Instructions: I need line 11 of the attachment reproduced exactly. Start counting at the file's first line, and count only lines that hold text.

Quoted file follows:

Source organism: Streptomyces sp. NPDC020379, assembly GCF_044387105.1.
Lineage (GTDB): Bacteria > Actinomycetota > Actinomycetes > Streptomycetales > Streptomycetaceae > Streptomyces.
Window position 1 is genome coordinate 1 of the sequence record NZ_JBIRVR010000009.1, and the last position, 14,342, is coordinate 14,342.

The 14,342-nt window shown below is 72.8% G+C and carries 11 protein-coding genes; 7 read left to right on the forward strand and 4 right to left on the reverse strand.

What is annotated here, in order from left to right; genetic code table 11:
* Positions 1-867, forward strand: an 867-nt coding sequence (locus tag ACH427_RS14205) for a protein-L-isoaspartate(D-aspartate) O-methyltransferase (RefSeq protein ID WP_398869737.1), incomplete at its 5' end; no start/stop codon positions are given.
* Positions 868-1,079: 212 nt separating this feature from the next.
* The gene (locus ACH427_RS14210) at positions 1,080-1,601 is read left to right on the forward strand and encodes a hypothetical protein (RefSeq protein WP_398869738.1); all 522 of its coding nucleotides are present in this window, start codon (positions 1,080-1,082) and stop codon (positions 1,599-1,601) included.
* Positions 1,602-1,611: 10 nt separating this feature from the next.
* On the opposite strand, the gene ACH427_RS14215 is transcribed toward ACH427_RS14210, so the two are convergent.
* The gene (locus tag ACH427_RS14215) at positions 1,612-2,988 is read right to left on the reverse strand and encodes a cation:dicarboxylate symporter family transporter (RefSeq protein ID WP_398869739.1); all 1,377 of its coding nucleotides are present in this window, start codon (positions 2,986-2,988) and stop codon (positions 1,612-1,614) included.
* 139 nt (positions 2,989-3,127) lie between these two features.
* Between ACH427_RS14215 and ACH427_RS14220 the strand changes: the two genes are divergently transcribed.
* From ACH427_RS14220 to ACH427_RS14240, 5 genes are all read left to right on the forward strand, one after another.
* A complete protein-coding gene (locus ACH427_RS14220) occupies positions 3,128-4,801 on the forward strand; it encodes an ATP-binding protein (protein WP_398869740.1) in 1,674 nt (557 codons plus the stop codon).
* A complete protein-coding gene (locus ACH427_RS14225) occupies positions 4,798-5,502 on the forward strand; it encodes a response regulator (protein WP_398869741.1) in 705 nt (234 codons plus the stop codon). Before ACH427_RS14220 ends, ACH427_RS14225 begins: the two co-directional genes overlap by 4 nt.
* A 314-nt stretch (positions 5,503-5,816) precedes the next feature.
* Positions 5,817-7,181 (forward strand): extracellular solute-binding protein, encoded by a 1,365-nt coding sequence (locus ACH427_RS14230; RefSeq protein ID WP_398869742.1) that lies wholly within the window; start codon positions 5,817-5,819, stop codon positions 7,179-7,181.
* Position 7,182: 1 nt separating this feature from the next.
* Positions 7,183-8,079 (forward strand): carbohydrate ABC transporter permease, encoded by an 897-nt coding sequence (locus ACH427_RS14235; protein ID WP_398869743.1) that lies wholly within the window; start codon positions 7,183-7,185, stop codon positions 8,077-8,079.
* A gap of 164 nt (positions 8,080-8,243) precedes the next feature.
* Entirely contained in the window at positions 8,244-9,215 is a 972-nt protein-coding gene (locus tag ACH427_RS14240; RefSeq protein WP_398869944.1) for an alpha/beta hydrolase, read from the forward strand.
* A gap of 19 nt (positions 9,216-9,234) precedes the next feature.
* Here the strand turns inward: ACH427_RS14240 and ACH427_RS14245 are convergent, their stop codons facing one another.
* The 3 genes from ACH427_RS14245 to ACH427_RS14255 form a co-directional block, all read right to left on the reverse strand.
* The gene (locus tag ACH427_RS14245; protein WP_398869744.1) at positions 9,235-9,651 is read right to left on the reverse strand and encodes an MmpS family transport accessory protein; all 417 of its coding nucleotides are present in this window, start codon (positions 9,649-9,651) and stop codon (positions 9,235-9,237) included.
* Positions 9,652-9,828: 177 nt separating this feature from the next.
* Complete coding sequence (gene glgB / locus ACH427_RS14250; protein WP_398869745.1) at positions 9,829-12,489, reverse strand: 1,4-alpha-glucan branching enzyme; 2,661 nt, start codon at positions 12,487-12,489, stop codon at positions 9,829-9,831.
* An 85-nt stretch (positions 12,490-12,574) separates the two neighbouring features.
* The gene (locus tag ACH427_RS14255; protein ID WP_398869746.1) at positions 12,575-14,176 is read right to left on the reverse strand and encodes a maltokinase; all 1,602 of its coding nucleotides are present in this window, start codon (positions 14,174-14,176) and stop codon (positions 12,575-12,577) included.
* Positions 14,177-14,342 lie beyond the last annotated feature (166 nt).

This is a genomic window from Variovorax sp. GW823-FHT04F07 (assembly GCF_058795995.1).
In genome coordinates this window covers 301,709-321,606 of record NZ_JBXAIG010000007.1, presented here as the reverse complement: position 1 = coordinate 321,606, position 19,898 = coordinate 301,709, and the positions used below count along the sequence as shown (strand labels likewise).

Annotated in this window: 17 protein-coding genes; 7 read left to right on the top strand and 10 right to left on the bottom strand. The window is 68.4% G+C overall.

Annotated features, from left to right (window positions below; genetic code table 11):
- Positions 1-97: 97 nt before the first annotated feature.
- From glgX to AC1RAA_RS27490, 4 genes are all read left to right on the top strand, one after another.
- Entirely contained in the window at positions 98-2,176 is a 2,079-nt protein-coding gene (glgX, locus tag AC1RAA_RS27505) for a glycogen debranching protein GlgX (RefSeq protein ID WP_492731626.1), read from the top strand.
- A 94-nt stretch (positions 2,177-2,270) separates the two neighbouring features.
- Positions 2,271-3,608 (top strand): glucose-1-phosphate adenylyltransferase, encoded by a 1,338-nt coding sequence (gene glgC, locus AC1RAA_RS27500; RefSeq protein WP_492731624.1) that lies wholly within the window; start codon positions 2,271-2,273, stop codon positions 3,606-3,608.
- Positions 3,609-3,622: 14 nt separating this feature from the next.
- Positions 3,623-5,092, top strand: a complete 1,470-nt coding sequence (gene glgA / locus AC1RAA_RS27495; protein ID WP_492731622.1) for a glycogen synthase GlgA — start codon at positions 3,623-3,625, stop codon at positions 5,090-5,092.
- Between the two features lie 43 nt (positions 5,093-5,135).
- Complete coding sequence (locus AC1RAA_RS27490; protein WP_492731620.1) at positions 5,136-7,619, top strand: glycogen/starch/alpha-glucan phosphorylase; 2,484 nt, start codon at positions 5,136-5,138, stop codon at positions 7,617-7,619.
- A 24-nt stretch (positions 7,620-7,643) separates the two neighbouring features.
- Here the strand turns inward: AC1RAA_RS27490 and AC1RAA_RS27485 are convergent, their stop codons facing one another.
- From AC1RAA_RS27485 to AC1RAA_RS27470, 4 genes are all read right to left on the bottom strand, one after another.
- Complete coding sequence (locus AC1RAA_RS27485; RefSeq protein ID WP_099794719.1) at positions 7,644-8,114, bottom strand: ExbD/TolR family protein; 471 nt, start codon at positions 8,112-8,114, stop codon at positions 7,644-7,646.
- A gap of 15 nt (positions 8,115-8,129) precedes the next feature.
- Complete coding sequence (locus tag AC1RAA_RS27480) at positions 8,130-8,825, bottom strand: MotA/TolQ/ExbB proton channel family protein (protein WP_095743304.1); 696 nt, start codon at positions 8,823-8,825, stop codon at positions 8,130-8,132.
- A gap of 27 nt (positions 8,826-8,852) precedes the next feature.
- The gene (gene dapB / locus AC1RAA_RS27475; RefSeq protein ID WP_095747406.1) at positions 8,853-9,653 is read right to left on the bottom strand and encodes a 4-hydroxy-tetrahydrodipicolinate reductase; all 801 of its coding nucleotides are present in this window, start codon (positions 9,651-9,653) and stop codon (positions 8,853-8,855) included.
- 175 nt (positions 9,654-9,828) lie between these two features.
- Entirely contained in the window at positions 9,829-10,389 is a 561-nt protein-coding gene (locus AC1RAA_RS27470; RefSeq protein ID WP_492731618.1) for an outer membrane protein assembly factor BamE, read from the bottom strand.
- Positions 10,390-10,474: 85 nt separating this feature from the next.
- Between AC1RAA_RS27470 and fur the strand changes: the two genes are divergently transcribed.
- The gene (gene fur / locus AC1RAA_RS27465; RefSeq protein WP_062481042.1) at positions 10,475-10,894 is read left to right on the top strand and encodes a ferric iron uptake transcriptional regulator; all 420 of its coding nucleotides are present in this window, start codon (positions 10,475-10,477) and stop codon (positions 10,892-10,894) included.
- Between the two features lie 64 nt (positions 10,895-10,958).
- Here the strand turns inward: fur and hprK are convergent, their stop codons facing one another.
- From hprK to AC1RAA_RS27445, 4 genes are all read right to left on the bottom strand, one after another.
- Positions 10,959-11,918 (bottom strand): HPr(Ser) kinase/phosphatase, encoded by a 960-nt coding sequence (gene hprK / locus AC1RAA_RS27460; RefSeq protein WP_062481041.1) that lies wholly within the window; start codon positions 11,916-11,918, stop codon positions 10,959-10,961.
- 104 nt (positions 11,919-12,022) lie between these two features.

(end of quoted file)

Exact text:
* The gene (locus tag ACH427_RS14215) at positions 1,612-2,988 is read right to left on the reverse strand and encodes a cation:dicarboxylate symporter family transporter (RefSeq protein ID WP_398869739.1); all 1,377 of its coding nucleotides are present in this window, start codon (positions 2,986-2,988) and stop codon (positions 1,612-1,614) included.